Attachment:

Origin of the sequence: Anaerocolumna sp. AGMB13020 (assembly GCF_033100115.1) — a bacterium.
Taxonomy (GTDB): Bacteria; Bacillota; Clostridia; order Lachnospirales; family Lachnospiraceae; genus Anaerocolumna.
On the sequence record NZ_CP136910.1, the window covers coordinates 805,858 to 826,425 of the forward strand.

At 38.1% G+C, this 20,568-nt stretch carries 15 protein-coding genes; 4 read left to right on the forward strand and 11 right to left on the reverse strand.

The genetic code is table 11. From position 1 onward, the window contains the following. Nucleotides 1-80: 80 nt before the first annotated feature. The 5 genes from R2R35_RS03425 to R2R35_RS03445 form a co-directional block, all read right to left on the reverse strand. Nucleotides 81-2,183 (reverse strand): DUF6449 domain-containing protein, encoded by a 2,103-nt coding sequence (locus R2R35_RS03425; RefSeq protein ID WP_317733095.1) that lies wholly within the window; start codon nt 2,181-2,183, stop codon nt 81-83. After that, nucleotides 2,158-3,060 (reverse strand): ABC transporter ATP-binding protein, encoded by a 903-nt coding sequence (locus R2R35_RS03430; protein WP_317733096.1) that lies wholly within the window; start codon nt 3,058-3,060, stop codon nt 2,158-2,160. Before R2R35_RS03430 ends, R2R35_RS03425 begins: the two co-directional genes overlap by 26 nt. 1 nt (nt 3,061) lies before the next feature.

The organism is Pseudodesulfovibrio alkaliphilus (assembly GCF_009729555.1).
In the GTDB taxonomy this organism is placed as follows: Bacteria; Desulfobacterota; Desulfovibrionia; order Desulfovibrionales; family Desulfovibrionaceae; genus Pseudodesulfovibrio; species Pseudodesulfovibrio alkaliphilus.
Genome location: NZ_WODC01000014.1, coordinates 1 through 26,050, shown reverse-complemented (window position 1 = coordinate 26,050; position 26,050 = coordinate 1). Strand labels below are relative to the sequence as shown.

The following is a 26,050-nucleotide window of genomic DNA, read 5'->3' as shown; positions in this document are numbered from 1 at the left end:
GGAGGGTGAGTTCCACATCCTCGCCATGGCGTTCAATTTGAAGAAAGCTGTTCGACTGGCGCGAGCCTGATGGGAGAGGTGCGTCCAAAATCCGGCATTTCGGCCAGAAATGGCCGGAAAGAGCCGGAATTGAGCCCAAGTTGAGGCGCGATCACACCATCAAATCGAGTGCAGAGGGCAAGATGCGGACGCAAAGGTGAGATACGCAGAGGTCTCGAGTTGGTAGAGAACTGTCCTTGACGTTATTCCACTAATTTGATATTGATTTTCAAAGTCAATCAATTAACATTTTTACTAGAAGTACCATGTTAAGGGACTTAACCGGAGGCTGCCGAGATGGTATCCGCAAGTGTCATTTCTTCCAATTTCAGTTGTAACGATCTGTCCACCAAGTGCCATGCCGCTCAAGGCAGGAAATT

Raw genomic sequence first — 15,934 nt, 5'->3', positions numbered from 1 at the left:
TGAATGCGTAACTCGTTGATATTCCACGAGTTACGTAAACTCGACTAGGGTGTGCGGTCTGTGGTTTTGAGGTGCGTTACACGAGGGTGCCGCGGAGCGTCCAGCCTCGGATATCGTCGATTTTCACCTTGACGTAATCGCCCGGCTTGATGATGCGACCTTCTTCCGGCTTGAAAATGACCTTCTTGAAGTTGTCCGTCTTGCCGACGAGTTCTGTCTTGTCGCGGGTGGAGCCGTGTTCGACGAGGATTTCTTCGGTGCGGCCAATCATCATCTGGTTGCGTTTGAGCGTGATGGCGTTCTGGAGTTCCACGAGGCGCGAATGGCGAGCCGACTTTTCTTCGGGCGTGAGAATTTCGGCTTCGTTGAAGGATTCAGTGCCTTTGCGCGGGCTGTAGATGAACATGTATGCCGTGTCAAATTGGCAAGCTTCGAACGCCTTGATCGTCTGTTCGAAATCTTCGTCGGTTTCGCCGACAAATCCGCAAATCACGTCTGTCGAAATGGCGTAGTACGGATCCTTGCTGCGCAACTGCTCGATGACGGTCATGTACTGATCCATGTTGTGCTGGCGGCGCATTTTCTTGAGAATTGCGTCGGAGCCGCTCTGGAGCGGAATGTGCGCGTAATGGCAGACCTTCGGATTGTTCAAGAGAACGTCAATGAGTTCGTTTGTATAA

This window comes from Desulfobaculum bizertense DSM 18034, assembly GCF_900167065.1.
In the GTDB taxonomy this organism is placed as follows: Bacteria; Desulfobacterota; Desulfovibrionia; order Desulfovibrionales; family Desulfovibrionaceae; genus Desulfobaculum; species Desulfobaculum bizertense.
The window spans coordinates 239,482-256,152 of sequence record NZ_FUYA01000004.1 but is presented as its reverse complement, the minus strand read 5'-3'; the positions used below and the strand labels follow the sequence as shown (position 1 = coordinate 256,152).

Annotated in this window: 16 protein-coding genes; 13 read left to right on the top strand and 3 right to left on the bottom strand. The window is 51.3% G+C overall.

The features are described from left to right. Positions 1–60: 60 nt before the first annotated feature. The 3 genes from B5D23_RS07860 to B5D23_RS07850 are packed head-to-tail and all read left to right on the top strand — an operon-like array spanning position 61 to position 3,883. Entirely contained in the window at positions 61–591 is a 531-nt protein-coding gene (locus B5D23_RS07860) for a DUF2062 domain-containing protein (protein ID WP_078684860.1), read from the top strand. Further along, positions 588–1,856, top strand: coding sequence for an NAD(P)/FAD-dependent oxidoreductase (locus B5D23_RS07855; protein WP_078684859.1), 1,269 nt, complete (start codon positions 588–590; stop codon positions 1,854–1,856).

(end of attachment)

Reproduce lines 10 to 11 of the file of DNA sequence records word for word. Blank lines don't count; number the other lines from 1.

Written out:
GGAGGGTGAGTTCCACATCCTCGCCATGGCGTTCAATTTGAAGAAAGCTGTTCGACTGGCGCGAGCCTGATGGGAGAGGTGCGTCCAAAATCCGGCATTTCGGCCAGAAATGGCCGGAAAGAGCCGGAATTGAGCCCAAGTTGAGGCGCGATCACACCATCAAATCGAGTGCAGAGGGCAAGATGCGGACGCAAAGGTGAGATACGCAGAGGTCTCGAGTTGGTAGAGAACTGTCCTTGACGTTATTCCACTAATTTGATATTGATTTTCAAAGTCAATCAATTAACATTTTTACTAGAAGTACCATGTTAAGGGACTTAACCGGAGGCTGCCGAGATGGTATCCGCAAGTGTCATTTCTTCCAATTTCAGTTGTAACGATCTGTCCACCAAGTGCCATGCCGCTCAAGGCAGGAAATT

Raw genomic sequence first — 15,934 nt, 5'->3', positions numbered from 1 at the left: